How the transmission happens

Tuberculosis transmission can happen through the air, from person to person through the inspiration of infected droplets released through coughing, sneezing or talking. Transmission can only occur if there is pulmonary involvement and up to 15 days after starting treatment.

People whose immune system is compromised by disease or age, who smoke and/or consume drugs are more likely to be infected by the tuberculosis bacillus and develop the disease.

Prevention of the most serious forms of tuberculosis can be done through the BCG vaccine in childhood.In addition, it is recommended to avoid closed, poorly ventilated places with little or no sun exposure, but it is essential to keep away from people diagnosed with tuberculosis. See how tuberculosis is transmitted and how to prevent it.

How the treatment is done

Treatment for tuberculosis is free, and therefore, if the person suspects that they have the disease, they should go to the hospital or he alth center immediately. Treatment consists of the use of tuberculostatic-type drugs for about 6 consecutive months or according to the guidance of the pulmonologist. In general, the treatment regimen indicated for tuberculosis is a combination of Rifampicin, Isoniazid, Pyrazinamide and Ethambutol.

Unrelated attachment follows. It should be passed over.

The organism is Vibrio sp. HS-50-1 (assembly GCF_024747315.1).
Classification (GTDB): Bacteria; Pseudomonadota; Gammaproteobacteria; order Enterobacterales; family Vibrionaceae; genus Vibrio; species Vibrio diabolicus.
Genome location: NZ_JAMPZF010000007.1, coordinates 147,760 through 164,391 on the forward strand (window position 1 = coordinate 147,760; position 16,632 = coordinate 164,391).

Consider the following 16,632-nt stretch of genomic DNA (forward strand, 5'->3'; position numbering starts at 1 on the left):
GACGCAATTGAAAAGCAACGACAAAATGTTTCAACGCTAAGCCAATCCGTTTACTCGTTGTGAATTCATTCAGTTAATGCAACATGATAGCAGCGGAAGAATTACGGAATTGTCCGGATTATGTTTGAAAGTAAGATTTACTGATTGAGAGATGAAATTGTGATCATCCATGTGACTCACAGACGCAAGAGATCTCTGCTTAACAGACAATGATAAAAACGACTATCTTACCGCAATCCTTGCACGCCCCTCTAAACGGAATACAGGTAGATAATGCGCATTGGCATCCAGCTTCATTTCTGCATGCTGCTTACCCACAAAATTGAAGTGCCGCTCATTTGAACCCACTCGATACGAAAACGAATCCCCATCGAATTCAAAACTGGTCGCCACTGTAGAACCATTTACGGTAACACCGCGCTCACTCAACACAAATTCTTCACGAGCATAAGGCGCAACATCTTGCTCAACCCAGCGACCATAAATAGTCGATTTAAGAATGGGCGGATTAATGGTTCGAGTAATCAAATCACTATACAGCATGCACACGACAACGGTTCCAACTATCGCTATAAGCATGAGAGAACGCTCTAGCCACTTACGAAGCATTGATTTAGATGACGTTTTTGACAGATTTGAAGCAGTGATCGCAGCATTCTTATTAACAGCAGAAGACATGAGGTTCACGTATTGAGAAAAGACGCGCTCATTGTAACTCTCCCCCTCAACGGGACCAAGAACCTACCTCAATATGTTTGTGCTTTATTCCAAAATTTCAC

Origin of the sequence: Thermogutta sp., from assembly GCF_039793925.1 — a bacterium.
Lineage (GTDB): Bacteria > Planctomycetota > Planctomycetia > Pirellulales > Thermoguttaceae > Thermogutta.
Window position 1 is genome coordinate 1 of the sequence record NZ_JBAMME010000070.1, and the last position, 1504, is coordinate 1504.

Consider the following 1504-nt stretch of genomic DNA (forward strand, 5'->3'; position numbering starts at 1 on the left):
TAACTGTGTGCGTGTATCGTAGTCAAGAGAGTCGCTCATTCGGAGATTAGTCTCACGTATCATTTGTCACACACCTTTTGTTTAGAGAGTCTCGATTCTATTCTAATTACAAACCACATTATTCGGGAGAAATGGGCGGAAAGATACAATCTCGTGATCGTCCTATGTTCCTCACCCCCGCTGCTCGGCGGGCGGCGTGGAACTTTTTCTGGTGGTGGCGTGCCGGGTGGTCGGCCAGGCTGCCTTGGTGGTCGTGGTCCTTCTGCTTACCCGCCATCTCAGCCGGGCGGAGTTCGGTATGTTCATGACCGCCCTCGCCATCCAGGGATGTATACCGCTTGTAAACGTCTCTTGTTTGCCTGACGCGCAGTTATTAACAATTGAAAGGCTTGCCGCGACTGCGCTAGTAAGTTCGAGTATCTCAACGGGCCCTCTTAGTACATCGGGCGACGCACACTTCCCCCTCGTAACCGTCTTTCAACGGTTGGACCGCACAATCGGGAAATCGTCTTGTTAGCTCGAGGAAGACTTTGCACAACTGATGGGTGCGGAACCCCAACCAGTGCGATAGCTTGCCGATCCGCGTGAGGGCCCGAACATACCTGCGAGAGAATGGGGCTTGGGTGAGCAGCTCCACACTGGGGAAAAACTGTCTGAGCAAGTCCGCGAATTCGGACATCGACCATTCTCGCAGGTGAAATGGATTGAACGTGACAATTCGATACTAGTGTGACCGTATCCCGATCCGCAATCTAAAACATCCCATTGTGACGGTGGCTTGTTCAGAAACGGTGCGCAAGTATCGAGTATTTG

In the first 15 days of treatment, the person must be isolated, as he can still transmit the tuberculosis bacillus to other people. After this period, you can return to your normal routine and continue using the medicines. Understand how tuberculosis is treated.

Tuberculosis is curable

Tuberculosis is curable when the treatment is done correctly according to the doctor's recommendations. The treatment time is around 6 consecutive months, which means that even if the symptoms disappear in 1 week, the person should continue taking the medication until the 6 months are complete. If this does not happen, the tuberculosis bacillus may not be eliminated from the body and the disease may not be cured, in addition, there may be bacterial resistance, which makes treatment more difficult.

Popular topic